* Third, you can use the Bishops’ Transcript to confirm a modern transcript of the original, or to help with illegible writing on the original OK, so the Bishops’ Transcript (B) above is NOT a good example of this. But mostly they are very neat and the photographed image is NOT too dark to see. Anyway, trust me – you can.
* Fourth, the Bishops’ Transcript is also great if you have a subscription with a website that provides this but not the original parish register I gave a few county examples of this above, but I have an ongoing example relating to my own research. West Yorkshire parish registers are on Ancestry but not on FindMyPast. However, FindMyPast has the Borthwick Institute records from York which include the BTs for the whole of Yorkshire. For this reason alone I need subscriptions to both sites.
* Fifth, if your subscription site doesn’t return an existing record, try searching on a different site I gave this example in my last post: I couldn’t find a marriage for my 5x great grandparents. His name was Thomas Mann and she was Sarah. I felt sure her surname would be Creak, since that was the middle name given to their son, my 4x great grandfather. There was no such marriage showing up on Ancestry or FindMyPast. Eventually, it was FreeReg that came to the rescue (example E above is from this site). The problem here was in copying the name to the index. Ancestry did have the record, but their index gave the bride’s surname as Cooke. There’s no guarantee that FreeReg will be right and Ancestry will have it wrong of course. It could be the other way round. But it’s an example of the benefit of having a variety of sites and indexes (G) at your fingertips, and swapping between them all when you can’t find something. Remember – there is scope for human error in every index, and if the index is not correct we will not find our records on that site.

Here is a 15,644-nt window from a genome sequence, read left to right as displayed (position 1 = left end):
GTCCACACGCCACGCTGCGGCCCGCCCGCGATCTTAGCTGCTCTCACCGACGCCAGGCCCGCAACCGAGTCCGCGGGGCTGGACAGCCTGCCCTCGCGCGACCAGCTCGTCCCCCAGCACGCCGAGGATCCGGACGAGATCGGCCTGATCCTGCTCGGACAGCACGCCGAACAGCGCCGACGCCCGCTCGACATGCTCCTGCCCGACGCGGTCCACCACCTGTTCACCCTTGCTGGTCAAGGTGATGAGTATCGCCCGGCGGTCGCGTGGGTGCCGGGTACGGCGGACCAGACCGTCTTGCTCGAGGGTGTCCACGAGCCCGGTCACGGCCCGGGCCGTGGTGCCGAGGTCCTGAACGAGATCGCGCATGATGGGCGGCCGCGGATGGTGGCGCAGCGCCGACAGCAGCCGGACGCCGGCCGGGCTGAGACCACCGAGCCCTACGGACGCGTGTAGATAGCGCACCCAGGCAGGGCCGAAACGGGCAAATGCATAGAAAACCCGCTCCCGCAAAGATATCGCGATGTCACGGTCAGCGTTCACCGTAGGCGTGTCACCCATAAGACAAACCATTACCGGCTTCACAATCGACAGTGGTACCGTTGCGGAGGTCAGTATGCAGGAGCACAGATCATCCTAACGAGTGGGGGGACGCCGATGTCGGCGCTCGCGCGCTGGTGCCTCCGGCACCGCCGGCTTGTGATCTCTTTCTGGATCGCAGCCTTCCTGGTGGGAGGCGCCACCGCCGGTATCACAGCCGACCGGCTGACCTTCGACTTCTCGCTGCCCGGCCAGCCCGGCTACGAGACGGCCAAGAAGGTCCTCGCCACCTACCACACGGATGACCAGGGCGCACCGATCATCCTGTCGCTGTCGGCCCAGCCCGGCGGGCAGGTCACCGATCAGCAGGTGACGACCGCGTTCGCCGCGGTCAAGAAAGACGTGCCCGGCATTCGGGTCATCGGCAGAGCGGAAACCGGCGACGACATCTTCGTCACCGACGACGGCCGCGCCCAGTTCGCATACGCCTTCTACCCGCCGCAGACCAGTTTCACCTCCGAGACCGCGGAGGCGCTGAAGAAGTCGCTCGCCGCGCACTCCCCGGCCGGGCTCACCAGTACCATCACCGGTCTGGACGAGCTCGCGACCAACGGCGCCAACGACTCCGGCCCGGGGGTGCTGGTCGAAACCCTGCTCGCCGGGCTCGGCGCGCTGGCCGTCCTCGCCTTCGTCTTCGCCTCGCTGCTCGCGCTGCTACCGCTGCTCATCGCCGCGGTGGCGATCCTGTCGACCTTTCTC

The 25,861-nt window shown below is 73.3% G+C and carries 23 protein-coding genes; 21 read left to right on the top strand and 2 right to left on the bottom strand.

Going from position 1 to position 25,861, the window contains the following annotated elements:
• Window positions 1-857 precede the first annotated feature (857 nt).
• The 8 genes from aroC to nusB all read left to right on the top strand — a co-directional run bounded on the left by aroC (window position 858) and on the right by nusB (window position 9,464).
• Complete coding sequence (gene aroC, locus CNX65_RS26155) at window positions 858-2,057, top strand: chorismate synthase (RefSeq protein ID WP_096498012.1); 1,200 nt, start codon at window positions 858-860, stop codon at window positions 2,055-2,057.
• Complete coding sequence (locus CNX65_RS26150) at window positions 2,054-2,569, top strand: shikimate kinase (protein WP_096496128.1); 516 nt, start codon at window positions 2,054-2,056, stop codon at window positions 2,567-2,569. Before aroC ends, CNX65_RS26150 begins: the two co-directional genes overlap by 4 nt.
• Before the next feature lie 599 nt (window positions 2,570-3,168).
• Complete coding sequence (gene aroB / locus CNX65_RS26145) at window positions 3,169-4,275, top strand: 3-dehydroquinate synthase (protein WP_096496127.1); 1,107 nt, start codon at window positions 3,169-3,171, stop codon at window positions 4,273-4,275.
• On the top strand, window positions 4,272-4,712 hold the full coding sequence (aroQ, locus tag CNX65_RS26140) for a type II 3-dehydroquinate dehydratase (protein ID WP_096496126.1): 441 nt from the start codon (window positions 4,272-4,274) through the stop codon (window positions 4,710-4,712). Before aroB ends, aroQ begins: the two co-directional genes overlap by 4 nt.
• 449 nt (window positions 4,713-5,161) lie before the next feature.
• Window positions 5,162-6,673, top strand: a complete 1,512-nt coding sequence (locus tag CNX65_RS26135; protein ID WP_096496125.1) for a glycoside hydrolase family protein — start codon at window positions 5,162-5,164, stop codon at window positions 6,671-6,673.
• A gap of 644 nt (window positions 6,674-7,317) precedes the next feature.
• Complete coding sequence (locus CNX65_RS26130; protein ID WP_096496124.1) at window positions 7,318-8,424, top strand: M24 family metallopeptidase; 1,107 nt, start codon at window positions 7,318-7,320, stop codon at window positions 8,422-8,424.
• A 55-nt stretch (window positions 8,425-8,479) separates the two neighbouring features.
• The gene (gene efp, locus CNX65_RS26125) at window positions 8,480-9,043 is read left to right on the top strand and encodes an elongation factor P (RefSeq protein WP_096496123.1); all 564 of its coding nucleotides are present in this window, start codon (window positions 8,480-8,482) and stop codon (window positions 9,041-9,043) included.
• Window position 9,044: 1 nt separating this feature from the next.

* Sixth, if you come across a transcription that’s arranged alphabetically instead of chronologically, use it as a checklist That was how I used the alphabetical transcription (F). I found I had almost all of these burials but a couple were new to me. All I had to do was search for these specific records on my subscription site, and the records appeared.
* Finally, if you come across the work of a dedicated and trusted researcher thank your lucky stars – but still search for the evidence! With practice, you can tell which researchers you can trust. Their work is careful and meticulous, thoroughly sourced, well organised… I’ve named three such examples above: the CalverlyInfo site, the Calverley page on GENUKI (although not all pages on GENUKI are as well padded) and the Wharfegen site. If you come across a site like any of these you can do a happy dance. Even so, use it as a starting point. Look for the originals. And if you can’t find the originals cite them and their website as your transcription source.
I hope there are some new ideas for you amongst that little lot. Have you any other interesting ideas for making the most of transcriptions? If so, why not leave a comment.
In my last post I wrote about different types of information that we might draw upon to build our family trees: original and derivative records, and primary and secondary sources. If you haven’t read that post, you might want to read it now. Today’s offering builds on it, by considering:
How can we use these types of evidence together to build a conclusive case?